Coast Guard: Most fuel spilled from tank farm during Hurricane Harvey unrecoverable

 In this Thursday, Aug. 31, 2017, file photo, a flame burns at the Shell Deer Park oil refinery in Deer Park, Texas. Companies have reported that roughly two dozen storage tanks holding crude oil, gasoline and other fuels collapsed or otherwise failed during Harvey, spilling a combined 140,000 gallons of fuel, according to an Associated Press analysis of state and federal accident databases. Federal rules require companies to be prepared for spills, but don't require them to take any specific measures to secure the massive fuel storage tanks at refineries and oil production sites that are prone to float and break during floods. (Gregory Bull/AP Photo, file)

In this Thursday, Aug. 31, 2017, file photo, a flame burns at the Shell Deer Park oil refinery in Deer Park, Texas. Companies have reported that roughly two dozen storage tanks holding crude oil, gasoline and other fuels collapsed or otherwise failed during Harvey, spilling a combined 140,000 gallons of fuel, according to an Associated Press analysis of state and federal accident databases. Federal rules require companies to be prepared for spills, but don't require them to take any specific measures to secure the massive fuel storage tanks at refineries and oil production sites that are prone to float and break during floods. (Gregory Bull/AP Photo, file)

Less than 20 percent of a 461,000-gallon (1.7-million-liter) gasoline spill in Texas during Hurricane Harvey was recovered by the company responsible, while the rest evaporated or soaked into the ground, a U.S. Coast Guard official said Thursday.

Only a minor amount of the spill appeared to have escaped the Magellan Midstream Partners storage tank farm in Galena Park, Coast Guard Lt. Commander Jarod Toczko. It’s the largest spill reported to date from the storm that made landfall in Texas last month.

The Oklahoma-based company reported recovering about 2,000 barrels, or 84,000 gallons (320,000 liters), of gasoline in the days after the Aug. 31 spill, Toczko said. It’s unknown how much of the fuel evaporated and how much seeped into the ground.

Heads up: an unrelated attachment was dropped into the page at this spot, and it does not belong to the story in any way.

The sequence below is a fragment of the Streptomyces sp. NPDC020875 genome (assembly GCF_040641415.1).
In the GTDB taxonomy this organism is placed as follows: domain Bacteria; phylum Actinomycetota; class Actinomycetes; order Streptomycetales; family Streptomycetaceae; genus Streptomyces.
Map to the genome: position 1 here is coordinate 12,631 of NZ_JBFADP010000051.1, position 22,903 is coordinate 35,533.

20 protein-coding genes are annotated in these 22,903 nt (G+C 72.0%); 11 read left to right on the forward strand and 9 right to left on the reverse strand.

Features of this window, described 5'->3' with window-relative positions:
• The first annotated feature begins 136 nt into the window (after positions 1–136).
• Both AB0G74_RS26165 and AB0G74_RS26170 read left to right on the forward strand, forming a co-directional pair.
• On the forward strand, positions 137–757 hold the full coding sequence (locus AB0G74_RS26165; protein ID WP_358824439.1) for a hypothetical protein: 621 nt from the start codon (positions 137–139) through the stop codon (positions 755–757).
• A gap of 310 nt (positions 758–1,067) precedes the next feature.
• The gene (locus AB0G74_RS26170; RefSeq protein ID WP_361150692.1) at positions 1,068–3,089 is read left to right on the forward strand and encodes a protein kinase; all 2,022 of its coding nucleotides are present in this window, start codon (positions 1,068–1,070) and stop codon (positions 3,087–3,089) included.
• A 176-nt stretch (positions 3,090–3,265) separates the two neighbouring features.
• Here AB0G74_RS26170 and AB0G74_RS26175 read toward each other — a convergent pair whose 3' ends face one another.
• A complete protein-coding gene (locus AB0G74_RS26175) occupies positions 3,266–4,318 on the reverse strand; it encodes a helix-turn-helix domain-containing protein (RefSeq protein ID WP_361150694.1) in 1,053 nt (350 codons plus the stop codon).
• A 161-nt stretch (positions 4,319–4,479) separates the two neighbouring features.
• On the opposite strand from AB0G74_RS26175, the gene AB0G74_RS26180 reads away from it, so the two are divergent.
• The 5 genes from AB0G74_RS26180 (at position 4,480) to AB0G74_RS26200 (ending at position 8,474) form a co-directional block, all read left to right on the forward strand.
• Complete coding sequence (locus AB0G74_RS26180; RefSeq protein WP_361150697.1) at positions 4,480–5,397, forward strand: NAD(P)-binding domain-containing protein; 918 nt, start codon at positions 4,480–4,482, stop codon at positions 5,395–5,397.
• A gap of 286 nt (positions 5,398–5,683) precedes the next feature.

“We know how much spilled, but it’s difficult to say the exact amount evaporated,” he said.

Gasoline is more volatile than oil, meaning it evaporates more quickly after it’s spilled. It’s also more likely to catch fire and can more rapidly penetrate the soil and potentially contaminate groundwater.

Magellan spokesman Bruce Heine says a cleanup of contaminated soil at the company’s facility should be completed within a few weeks. He estimated that less than five gallons (19 liters) of fuel reached a small waterway adjacent to the company’s property that drains into the Houston Ship Channel. The rest was contained onsite.

“Although we do not have an estimate of the total volume of soil that we will remove and replace at this time, the project will comply with all laws and regulations,” he said.

The Associated Press has identified more than 30 fuel and chemical storage tanks that failed during the storm and released more than 600,000 gallons (2.2 million liters) combined of crude oil, gasoline and other chemicals.

Two storage tanks failed in the Magellan case. Initial indications suggested the massive tanks floated off their foundations as floodwaters swamped the company’s tank farm, Toczko said. That’s what happened at tank farms in Louisiana during Hurricane Katrina, when numerous storage tank failures spilled millions of gallons of fuel into floodwaters.

Magellan has said only that the spill was “related to flooding associated with the hurricane.” Heine said Thursday that the cause remained under investigation.

 

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